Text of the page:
Bookmark   February 2, 2014 at 3:29AM
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If a seller is willing to repair items to get the home ready to sell, then it will save them money and grief to do it on their terms, rather than wait until a buyer points them out, and then has the leverage on their side.
Either way, you will have to deal with them.

    Bookmark   February 2, 2014 at 12:44PM
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It's not uncommon to do this where we live, but you do have to then disclose anything the inspection reveals. (When we bought our house, the entire inspection report that the seller had done before listing was part of the disclosures.) However, in our area you also have to disclose inspection findings by potential buyers who then walk away, so there would be no option for the seller to "not look" at it--by law it has to be disclosed to the next buyers who come in.

The way this worked with our home, and the way many sellers in our area seem to handle it, is that the pre-listing inspection was included in the disclosures. Many major items that might have been dealbreakers were fixed prior to listing on the seller's terms (in our case, it was a new roof and some other repairs), and many other items were left as-is (in our case, lots of small cases of dry rot, an older electrical system, etc.) but were made clearly evident to potential buyers so that they could then be factored into the offer price. (Our seller also included things like estimates for upgrading the electrical and repairing the dry rot in the disclosures packet.)

I would wait to do this until you talk to a realtor, but I do think it is a great thing to do if you are willing to hear about and able to deal with any major problems that might surface in the inspection. As first-time buyers, we were more likely to bid on homes that included the inspection report because we felt more confident in the home's condition (even though most/all of the issues should turn up in the buyer's inspection anyway). Whether it makes sense for you really depends on your local market and whether this is customary or not, though. A realtor can advise you on that.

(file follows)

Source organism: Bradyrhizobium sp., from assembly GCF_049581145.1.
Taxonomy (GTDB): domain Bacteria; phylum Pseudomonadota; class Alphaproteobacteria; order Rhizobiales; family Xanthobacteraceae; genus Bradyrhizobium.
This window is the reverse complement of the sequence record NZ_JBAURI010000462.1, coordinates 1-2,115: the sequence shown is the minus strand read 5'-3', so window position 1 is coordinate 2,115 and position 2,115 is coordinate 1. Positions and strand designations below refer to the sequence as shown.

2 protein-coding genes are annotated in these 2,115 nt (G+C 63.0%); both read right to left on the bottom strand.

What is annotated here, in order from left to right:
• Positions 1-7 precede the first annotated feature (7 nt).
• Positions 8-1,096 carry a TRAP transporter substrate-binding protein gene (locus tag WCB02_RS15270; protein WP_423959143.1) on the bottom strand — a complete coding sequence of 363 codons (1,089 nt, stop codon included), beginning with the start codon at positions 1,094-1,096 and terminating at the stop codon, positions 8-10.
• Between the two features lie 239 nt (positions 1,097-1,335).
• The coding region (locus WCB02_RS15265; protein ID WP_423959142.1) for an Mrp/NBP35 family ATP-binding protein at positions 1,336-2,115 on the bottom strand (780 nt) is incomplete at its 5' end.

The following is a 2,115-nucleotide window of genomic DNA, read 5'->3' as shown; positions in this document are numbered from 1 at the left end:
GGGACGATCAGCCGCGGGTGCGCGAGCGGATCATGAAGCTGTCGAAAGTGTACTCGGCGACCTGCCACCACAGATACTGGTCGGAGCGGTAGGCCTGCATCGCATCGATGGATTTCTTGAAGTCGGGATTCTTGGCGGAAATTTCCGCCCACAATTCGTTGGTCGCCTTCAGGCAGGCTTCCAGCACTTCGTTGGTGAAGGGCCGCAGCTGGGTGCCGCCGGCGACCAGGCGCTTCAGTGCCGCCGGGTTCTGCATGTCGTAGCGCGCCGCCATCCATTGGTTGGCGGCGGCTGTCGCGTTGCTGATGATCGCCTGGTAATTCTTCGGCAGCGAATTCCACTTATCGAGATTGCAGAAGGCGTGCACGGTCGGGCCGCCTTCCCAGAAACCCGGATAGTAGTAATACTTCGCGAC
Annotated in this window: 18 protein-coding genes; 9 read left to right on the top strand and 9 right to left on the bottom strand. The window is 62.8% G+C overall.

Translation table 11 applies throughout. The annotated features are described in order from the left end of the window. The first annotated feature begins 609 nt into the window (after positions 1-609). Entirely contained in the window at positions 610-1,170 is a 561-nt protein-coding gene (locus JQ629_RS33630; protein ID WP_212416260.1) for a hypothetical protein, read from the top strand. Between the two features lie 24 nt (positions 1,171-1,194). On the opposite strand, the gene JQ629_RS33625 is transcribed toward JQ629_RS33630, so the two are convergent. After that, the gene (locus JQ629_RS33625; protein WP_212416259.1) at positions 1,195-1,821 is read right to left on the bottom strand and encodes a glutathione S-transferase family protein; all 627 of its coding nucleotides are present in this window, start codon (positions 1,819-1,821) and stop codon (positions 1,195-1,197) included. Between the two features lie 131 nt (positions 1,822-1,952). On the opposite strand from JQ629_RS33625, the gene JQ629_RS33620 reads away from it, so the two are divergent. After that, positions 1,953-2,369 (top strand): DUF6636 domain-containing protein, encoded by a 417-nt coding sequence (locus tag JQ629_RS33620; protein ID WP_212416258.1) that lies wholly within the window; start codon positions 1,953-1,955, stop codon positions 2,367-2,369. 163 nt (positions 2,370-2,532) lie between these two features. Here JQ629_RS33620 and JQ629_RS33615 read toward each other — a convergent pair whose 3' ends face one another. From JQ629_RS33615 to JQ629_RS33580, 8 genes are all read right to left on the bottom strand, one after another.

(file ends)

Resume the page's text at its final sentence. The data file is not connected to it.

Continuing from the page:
Bookmark   February 2, 2014 at 5:22PM
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LOTO and rrah -- The seller's agent should review the requests from the buyer and communicate that to the seller.

Suppose the seller looks at the report, and it's recommended the house needs a new roof. Then they offer up to either pay, or split the cost.

Now suppose the buyer knew the recommendation was for a new roof, but was planning on expanding or remodeling and was planning on that anyhow as part of the remodeling costs -- regardless of the current condition of the roof. They were not expecting money from the seller in the first place. But as long as they are offering...........

The agents' jobs are to negotiate the sale. The seller can accept, negotiate or reject requests.

This is all to protect the seller -- since that is who posed the question.

    Bookmark   February 2, 2014 at 5:55PM
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Your "suppose/scenario" should never happen..the Buyer FIRST presents the Seller an Inspection Report along with a list of items (Inspection Notice) they want repaired/compensation for...the Seller does not read the Inspection Report and make a list of items they will repair and present it to the Buyer. BUT the Buyer can ask for a new roof even knowing that they are going to tear the house down.
Of course the Seller doesn't have to read the Inspection Report but in my state and many others the Inspection Report must be presented to the Seller if the Buyer is askng fo rrepairs.

This post was edited by LOTO on Mon, Feb 3, 14 at 8:14

    Bookmark   February 2, 2014 at 9:27PM
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I don't believe it is bad advise not to request an inspection prior to listing, nor review a prospective buyers inspection.
The buyer may only request one or two repairs on a total report, why would I want to know every picky detail noted, that is not a buyer fix request?
As a seller, I've never been given a full report from a buyer, only fix requests. Some I fixed, others I refused, it still closed with the buyer accepting my refusal.

    Bookmark   February 2, 2014 at 9:44PM